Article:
This is a guide filled with rental car tips for a safe and scam-free trip!
Renting a car online is one of the most frustrating and anxiety-inducing things to do when you’re planning a trip. It’s a ridiculous hassle and a chaotic mess of insurances, options, fuel policies and fees that can drive you crazy.
Renting a car is a low margin business. Most of the car rental companies profit comes from the desperate upsell of all kinds of expensive extras, insurances, and upgrades to your rental.
So here are 8 rental car tips & hacks for your Spain road trip. They’ll surely prove helpful to avoid these traps that can save you some time and money.
1. Follow these basic rental car tips
- Verify that you can drive with your driving permit in Spain. Or carry with you an international driver’s licence.
- Don’t forget to print the reservation confirmation email or write down the booking number.
- If you plan to stick to the main highways and bigger cities, then renting a big car is fine. But if you plan to venture into the smaller villages and really explore Spain, then don’t hire a big car!
- Read the insurance conditions and don’t be shy to spend a bit more on an additional coverage if you plan to drive a lot.
2. Decide if you want a car with automatic transmission
When considering your car rental options, don’t assume that most Spanish rental cars have automatic transmissions.
In fact, most of the rental cars in Spain are stick shifts. Because of this, sometimes it’s actually difficult to book an automatic transmission rental.
If you only know how to drive an automatic, I’m afraid that automatic rental cars are more expensive than stick shifts. Most rental cars in Europe have manual transmissions. So, assume nothing!
3. Avoid renting a car with limited mileage
Some rental car companies set a cap on how many kilometers you can travel per day. This is more common with some smaller, local companies throughout Europe, so be sure to read the fine print.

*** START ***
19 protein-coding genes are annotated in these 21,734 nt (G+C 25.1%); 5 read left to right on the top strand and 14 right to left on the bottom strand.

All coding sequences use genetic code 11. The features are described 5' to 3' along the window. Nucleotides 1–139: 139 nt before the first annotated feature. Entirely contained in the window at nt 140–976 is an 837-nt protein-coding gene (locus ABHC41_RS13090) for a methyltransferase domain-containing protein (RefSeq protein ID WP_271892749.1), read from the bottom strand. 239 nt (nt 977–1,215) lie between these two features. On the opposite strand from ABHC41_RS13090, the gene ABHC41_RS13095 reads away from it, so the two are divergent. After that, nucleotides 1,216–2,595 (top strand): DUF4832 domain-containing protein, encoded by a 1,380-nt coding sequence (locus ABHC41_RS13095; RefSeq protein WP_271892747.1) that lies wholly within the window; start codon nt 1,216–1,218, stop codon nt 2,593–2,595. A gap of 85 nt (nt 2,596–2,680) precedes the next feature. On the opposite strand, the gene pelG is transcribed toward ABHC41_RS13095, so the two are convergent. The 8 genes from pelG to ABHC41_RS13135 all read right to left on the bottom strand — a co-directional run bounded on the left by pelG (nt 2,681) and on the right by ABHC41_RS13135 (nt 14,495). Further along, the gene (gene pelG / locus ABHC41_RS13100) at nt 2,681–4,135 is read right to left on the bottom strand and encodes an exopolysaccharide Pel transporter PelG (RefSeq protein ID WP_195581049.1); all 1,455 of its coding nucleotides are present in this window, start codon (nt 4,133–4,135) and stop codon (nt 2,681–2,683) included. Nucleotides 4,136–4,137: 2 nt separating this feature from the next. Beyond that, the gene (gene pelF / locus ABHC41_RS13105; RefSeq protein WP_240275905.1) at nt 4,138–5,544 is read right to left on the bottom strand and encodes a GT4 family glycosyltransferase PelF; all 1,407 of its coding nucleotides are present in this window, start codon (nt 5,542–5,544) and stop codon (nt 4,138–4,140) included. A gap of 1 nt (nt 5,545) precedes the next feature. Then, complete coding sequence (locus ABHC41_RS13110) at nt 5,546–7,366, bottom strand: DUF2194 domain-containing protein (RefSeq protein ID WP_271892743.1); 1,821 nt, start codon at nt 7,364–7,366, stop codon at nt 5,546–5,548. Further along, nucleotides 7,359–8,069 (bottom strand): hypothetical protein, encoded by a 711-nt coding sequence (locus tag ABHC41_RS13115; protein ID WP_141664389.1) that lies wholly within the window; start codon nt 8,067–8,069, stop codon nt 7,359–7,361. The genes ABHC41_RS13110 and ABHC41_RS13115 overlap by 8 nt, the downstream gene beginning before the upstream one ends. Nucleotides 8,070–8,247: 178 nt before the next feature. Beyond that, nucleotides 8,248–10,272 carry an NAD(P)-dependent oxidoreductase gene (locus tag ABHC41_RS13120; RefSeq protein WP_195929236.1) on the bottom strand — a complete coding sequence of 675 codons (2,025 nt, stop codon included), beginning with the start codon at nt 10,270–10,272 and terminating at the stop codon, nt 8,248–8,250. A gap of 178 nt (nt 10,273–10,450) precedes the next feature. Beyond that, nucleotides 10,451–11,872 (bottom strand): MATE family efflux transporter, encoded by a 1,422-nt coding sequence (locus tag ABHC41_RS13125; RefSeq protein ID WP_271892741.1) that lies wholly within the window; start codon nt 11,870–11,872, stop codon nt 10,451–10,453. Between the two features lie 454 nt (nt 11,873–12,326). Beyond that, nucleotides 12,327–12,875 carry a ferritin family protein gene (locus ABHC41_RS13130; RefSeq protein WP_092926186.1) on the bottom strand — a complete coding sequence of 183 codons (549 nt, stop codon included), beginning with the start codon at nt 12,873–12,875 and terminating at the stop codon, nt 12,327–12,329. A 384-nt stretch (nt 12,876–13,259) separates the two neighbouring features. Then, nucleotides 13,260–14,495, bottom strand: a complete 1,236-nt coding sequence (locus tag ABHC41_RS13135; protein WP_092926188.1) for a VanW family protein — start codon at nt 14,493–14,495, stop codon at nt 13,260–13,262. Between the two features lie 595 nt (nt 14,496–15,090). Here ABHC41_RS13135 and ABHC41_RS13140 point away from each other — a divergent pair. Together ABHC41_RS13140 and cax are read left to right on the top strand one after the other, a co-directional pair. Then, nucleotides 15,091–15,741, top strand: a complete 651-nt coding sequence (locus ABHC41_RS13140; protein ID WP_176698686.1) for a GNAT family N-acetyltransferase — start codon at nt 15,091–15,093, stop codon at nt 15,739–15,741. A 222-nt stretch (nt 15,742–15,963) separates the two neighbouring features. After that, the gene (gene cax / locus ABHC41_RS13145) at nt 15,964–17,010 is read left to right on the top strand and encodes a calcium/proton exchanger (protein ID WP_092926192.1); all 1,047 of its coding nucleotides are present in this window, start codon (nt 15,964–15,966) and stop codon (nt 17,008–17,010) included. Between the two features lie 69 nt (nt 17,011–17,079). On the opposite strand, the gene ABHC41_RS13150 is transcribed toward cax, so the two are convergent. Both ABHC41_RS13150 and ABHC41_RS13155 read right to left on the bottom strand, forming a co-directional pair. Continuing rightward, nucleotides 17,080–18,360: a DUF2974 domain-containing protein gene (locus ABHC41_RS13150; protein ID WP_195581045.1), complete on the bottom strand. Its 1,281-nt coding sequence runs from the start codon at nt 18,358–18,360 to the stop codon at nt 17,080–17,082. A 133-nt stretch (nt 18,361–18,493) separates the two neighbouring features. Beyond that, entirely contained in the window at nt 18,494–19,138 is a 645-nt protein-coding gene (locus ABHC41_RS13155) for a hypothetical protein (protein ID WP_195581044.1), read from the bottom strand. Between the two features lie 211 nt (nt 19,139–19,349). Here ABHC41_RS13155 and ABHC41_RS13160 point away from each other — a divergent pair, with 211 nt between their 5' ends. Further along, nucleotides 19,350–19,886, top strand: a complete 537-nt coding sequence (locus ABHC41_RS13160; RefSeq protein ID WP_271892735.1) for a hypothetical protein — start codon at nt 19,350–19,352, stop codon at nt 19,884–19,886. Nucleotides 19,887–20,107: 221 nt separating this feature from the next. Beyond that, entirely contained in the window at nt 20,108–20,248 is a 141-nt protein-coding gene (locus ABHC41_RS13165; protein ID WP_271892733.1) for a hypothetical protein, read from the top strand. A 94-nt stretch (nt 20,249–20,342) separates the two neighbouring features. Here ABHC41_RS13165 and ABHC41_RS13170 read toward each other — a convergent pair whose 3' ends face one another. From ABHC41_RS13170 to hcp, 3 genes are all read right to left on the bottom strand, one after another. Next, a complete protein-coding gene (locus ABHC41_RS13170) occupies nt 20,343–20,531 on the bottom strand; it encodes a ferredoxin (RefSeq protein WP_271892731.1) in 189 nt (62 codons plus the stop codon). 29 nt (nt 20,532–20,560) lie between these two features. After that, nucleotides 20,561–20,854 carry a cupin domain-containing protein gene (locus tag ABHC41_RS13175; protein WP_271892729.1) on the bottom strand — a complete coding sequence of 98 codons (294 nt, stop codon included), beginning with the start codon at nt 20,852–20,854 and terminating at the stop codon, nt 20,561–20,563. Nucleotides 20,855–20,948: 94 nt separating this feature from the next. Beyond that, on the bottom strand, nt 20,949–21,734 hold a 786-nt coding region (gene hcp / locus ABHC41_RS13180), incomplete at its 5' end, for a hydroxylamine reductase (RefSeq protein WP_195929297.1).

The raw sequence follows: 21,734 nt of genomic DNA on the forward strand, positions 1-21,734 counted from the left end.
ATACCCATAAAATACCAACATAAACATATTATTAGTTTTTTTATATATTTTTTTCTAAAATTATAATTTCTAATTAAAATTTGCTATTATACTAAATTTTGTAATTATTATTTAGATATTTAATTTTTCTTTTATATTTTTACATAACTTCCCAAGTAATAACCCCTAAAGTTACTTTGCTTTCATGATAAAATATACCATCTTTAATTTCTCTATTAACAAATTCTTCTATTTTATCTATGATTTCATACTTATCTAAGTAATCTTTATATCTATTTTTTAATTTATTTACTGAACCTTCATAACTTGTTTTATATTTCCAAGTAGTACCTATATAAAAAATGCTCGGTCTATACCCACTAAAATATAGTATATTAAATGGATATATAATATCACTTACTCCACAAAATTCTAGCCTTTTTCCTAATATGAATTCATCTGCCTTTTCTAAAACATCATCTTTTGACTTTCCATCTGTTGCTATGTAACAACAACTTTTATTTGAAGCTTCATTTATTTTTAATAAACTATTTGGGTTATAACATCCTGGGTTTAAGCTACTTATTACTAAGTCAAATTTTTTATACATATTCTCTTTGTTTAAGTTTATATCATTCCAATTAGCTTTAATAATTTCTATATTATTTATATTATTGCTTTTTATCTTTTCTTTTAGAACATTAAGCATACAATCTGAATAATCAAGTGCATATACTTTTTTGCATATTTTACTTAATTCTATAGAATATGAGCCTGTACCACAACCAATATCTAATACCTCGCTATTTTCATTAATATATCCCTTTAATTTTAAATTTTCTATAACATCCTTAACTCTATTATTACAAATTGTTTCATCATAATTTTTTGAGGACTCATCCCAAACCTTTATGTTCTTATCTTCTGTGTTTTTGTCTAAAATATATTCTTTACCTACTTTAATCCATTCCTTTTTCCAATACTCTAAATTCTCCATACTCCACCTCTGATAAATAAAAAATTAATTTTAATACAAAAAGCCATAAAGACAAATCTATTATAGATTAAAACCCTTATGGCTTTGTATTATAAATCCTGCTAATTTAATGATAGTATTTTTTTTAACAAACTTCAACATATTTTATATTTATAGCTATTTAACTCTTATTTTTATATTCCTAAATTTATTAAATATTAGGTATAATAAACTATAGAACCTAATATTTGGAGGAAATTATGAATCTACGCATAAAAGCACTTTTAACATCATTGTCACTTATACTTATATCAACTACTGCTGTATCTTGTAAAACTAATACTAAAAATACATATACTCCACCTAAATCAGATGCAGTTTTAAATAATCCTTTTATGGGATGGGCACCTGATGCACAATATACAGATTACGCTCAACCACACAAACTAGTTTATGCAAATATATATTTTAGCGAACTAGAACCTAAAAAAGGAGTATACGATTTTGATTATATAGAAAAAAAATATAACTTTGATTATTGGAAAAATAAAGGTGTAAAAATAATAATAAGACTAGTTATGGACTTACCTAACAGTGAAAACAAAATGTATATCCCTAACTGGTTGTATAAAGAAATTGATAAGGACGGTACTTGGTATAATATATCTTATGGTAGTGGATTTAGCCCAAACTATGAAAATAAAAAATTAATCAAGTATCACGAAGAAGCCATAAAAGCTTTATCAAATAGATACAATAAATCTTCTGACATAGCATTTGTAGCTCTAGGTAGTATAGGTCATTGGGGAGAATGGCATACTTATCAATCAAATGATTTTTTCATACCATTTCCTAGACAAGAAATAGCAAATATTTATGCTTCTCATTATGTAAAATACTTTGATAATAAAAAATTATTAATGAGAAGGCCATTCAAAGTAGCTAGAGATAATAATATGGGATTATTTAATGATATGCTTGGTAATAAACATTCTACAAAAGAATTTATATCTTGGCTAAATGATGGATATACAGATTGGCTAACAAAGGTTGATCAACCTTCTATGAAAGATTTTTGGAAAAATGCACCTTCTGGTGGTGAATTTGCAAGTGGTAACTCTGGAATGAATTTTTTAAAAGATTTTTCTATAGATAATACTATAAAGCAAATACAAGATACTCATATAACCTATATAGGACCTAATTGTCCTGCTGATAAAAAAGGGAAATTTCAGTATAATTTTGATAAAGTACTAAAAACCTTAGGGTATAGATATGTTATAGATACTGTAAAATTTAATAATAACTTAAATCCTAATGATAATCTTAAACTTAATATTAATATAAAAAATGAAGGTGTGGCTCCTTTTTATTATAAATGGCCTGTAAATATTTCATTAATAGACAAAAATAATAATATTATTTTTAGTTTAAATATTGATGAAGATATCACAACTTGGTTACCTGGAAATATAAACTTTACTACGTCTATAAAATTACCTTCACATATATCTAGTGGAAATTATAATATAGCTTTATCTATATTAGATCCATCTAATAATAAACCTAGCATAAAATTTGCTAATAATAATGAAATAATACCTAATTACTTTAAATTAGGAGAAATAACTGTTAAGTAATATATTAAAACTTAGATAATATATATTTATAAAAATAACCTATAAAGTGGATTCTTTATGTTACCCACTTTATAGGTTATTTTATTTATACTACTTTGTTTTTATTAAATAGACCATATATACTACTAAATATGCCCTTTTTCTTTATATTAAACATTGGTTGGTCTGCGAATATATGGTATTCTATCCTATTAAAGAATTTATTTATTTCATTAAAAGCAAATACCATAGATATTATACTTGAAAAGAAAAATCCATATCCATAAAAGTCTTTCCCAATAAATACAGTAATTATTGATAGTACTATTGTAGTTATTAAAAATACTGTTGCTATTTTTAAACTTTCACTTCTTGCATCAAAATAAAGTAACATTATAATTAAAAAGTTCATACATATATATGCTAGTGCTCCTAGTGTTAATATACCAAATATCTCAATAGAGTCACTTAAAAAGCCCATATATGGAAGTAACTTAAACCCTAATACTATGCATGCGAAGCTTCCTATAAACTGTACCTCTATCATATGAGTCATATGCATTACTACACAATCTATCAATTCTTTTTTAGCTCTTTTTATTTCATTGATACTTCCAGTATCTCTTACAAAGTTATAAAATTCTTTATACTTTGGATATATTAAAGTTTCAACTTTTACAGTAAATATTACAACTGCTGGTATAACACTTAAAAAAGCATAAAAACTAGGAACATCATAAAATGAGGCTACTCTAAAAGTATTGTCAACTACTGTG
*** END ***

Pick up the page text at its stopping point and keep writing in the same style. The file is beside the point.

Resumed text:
4. Inform the car rental company of a potential late pick up
If you plan to rent a car at the Madrid airport, for example, be sure to give your flight number and scheduled arrival time. If the flight is delayed, your car rental reservation will be preserved.
If you’re not collecting from an airport, make sure you give yourself plenty of time to get to the depot and always inform them of any delays.
5. Rent a car with air conditioning
Make sure the car has air conditioning. It would be really odd if a car rental in Spain offers you a car without air conditioning. But confirm it, just in case.
Once you verify this, check out that the engine is powerful enough to cope with some decent speed and the air conditioning. I once rented a car I had to drive at 80km/h (50 mi/h) on the highway because the poor thing couldn’t handle going uphill.
6. Check the car rental’s fuel policy
The 3 most common fuel policies that car rental companies use are:
- Full to full: You pick the car up with a full tank of fuel and then return it with a full tank of fuel (most frequent).
- Pre-purchase: You pay for the initial fuel tank ahead of time and then return it with however much is left in the tank (try and aim for empty though).
- Free fuel: You get a free tank of fuel (very rare).
Double check the fine print to see which fuel policy your car rental company uses because if you don’t, you’re going to end up paying an extra charge:
- Fail to fill up to full after you’ve agreed that you will, you’re going to be charged a fee and a premium for the rental company to fill it up again.
- Fill it up to the top and drop it off with half a tank left, there’s no way that you’re going to get the difference refunded.
Check your fuel policy in the fine print and save yourself some cash.
Again, if the car rental company’s fuel policy is pre-purchase, try to specify that you don’t want a full tank by the time you pick up your vehicle. The company will charge you a fortune for this gasoline.
7. Check the car thoroughly when picking it up